Workshop coordinator (with Martin Reisigl): New developments in discourse studies
Discourse studies has been the subject of considerable scholarly attention in the past decades. In recent years, the following developments have been noticeable within the field:
First, recent studies have shown a trend towards a greater variety in the objects of investigation and themes of discourse research, as well as in the geographical locations of both discourse analysts and their data. Not least the development of new media and communication technologies has led to a ‘semiotic turn’ in discourse studies, with a corresponding increase in interest in issues surrounding multimodality.
Second, the cognitive turn within the social sciences has also had an impact on discourse studies. Concepts from cognitive semantics (especially cognitive metaphor theory and frame semantics) and cognitive pragmatics, have all been taken up by discourse analysts.
Third, empirical investigations are increasingly being supported by the use of large language corpora, which are analysed both qualitatively and quantitatively.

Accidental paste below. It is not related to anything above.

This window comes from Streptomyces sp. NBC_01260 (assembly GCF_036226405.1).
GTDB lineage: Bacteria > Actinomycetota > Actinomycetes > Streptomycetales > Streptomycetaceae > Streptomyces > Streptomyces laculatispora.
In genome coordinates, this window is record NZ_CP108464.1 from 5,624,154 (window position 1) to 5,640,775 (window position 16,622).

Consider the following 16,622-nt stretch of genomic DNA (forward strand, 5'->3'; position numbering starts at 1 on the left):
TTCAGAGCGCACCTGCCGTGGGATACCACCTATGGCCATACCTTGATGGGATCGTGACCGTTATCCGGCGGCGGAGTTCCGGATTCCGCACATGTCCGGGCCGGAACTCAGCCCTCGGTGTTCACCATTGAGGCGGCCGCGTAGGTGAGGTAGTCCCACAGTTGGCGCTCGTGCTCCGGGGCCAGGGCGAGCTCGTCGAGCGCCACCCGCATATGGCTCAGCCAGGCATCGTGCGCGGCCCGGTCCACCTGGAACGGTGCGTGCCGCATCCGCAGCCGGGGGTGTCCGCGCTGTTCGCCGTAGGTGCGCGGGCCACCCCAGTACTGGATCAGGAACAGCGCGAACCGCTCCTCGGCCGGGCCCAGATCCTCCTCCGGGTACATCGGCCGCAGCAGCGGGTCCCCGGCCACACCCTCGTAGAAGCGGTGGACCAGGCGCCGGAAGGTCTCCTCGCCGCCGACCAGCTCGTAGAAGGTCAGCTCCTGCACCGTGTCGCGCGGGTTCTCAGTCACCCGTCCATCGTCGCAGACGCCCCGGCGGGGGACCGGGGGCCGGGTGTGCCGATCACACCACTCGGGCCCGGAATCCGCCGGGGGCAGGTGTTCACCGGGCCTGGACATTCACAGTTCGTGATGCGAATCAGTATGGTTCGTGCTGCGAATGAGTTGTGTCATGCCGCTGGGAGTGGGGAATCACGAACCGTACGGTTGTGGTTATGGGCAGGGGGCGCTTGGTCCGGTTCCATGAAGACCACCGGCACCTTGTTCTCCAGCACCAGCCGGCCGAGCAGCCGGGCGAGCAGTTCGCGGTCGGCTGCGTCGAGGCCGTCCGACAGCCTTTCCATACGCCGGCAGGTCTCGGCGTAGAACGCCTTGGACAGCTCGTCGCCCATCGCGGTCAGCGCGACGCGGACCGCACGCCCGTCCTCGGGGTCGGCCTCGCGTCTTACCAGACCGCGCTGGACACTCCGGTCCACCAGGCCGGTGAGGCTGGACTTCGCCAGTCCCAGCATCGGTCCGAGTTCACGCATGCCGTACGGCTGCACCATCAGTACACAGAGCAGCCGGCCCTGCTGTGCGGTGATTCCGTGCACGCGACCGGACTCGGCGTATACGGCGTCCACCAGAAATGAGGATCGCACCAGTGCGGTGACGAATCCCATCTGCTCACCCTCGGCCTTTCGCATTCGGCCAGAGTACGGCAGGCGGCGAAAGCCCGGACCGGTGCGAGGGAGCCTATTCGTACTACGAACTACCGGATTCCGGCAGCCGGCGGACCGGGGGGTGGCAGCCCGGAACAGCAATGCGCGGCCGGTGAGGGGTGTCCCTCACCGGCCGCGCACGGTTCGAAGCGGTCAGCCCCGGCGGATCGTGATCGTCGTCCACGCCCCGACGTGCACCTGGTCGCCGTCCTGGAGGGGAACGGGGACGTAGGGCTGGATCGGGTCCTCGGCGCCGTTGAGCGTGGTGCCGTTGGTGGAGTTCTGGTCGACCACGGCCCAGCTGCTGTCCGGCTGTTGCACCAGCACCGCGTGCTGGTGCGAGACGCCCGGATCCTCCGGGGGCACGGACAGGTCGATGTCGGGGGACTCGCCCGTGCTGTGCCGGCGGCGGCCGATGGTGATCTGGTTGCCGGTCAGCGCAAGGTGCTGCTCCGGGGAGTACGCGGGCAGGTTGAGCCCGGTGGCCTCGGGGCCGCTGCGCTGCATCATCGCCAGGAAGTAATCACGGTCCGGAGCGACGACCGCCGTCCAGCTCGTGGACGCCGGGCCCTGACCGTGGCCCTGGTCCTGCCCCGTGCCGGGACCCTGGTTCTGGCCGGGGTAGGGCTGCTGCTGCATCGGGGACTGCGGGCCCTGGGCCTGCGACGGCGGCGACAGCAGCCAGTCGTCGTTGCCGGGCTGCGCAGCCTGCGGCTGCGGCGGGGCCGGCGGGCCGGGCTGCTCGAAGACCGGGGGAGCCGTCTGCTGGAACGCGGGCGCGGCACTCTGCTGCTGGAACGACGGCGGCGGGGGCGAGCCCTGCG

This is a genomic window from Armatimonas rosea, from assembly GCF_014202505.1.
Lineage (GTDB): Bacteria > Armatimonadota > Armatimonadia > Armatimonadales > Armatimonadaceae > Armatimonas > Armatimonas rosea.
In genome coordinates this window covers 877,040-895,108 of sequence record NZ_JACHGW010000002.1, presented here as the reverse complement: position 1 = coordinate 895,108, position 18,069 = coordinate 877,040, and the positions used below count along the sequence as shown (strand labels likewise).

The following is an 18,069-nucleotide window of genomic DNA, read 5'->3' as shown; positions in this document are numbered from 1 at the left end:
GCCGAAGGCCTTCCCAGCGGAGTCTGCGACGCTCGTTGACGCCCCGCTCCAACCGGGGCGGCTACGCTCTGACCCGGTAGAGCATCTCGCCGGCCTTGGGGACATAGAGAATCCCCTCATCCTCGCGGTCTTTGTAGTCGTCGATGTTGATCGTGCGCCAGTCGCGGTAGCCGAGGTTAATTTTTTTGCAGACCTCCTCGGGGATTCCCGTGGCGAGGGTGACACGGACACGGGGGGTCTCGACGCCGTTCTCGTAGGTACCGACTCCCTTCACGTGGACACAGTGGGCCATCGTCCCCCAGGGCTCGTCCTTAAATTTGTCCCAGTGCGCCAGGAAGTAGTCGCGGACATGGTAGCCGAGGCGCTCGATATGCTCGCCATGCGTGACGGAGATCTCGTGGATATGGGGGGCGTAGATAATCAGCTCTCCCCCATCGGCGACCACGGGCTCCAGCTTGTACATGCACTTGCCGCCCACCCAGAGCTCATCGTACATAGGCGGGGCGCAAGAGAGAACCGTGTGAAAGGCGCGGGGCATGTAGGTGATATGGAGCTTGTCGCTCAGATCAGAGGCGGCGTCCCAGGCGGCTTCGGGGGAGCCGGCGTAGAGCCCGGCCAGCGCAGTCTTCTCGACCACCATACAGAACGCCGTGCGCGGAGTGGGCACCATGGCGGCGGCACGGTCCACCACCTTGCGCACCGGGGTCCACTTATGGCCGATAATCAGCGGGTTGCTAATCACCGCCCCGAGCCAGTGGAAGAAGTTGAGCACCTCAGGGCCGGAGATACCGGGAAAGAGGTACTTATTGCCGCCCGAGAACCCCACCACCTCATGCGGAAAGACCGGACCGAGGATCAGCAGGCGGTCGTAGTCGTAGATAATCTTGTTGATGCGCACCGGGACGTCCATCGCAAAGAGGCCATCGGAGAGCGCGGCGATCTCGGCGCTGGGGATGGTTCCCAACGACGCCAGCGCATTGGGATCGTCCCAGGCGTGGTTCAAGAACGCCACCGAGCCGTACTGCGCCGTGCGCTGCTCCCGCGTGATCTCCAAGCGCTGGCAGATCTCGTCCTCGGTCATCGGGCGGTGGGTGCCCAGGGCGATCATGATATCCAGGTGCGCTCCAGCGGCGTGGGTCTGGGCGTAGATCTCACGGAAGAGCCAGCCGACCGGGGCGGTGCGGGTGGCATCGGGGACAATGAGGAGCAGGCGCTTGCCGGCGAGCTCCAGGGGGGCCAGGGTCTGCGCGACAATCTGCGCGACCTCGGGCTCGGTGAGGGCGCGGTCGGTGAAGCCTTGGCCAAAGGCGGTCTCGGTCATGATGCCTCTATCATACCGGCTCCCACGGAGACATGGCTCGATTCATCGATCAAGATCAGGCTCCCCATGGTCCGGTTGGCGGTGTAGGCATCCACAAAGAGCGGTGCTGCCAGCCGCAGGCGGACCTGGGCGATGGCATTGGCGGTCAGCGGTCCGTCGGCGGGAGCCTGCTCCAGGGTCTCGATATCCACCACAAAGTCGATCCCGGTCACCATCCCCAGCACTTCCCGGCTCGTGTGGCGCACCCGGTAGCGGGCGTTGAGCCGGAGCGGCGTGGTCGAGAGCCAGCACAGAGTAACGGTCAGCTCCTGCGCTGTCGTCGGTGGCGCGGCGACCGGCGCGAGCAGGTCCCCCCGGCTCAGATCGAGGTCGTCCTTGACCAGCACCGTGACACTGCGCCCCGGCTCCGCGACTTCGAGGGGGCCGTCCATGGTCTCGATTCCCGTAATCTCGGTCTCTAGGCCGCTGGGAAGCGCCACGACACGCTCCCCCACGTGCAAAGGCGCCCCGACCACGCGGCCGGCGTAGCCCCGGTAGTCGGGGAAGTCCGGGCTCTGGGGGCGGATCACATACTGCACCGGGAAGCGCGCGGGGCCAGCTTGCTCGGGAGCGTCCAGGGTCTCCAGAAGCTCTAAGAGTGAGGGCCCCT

Fourth, although argumentation theory has been an important part of discourse studies since its inception, there are increasing efforts to apply concepts from argumentation theory systematically in discourse-analyses.
Finally, methods have increasingly become the subject of critical reflection within discourse studies. However, following a huge increase in the body of published work that situates itself within discourse studies, a number of recent studies have adopted discourse-analytical methods in a superficial and non-reflexive way. This tension points to the growing status of discourse studies as a discipline in its own right, or possibly as a victim of its own success.